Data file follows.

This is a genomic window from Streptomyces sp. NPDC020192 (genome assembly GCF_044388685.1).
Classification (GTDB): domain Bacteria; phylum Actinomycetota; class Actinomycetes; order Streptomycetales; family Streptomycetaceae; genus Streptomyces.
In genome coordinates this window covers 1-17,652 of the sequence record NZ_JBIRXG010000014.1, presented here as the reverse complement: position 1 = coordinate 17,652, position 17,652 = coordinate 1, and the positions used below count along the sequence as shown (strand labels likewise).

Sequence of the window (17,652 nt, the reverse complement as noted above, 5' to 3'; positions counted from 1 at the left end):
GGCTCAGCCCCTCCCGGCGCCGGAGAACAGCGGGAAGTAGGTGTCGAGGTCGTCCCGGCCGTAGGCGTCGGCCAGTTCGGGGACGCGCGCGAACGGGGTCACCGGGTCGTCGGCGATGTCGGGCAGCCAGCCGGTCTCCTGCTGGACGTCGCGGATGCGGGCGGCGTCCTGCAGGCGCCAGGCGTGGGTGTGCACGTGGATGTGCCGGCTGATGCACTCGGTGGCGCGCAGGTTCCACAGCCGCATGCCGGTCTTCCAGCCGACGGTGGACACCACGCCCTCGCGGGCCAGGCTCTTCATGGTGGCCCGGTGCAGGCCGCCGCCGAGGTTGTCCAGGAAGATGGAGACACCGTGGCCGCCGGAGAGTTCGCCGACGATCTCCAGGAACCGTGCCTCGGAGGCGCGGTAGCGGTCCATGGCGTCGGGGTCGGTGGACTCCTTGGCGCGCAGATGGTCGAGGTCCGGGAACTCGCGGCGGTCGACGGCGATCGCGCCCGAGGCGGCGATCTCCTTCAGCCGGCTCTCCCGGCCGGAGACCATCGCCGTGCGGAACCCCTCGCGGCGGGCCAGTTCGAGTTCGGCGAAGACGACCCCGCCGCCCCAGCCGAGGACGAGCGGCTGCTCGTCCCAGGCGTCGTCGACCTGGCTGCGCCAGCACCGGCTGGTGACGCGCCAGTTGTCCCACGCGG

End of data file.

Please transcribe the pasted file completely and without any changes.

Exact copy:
This is a genomic window from Streptomyces sp. NPDC020192 (genome assembly GCF_044388685.1).
Classification (GTDB): domain Bacteria; phylum Actinomycetota; class Actinomycetes; order Streptomycetales; family Streptomycetaceae; genus Streptomyces.
In genome coordinates this window covers 1-17,652 of the sequence record NZ_JBIRXG010000014.1, presented here as the reverse complement: position 1 = coordinate 17,652, position 17,652 = coordinate 1, and the positions used below count along the sequence as shown (strand labels likewise).

Sequence of the window (17,652 nt, the reverse complement as noted above, 5' to 3'; positions counted from 1 at the left end):
GGCTCAGCCCCTCCCGGCGCCGGAGAACAGCGGGAAGTAGGTGTCGAGGTCGTCCCGGCCGTAGGCGTCGGCCAGTTCGGGGACGCGCGCGAACGGGGTCACCGGGTCGTCGGCGATGTCGGGCAGCCAGCCGGTCTCCTGCTGGACGTCGCGGATGCGGGCGGCGTCCTGCAGGCGCCAGGCGTGGGTGTGCACGTGGATGTGCCGGCTGATGCACTCGGTGGCGCGCAGGTTCCACAGCCGCATGCCGGTCTTCCAGCCGACGGTGGACACCACGCCCTCGCGGGCCAGGCTCTTCATGGTGGCCCGGTGCAGGCCGCCGCCGAGGTTGTCCAGGAAGATGGAGACACCGTGGCCGCCGGAGAGTTCGCCGACGATCTCCAGGAACCGTGCCTCGGAGGCGCGGTAGCGGTCCATGGCGTCGGGGTCGGTGGACTCCTTGGCGCGCAGATGGTCGAGGTCCGGGAACTCGCGGCGGTCGACGGCGATCGCGCCCGAGGCGGCGATCTCCTTCAGCCGGCTCTCCCGGCCGGAGACCATCGCCGTGCGGAACCCCTCGCGGCGGGCCAGTTCGAGTTCGGCGAAGACGACCCCGCCGCCCCAGCCGAGGACGAGCGGCTGCTCGTCCCAGGCGTCGTCGACCTGGCTGCGCCAGCACCGGCTGGTGACGCGCCAGTTGTCCCACGCGG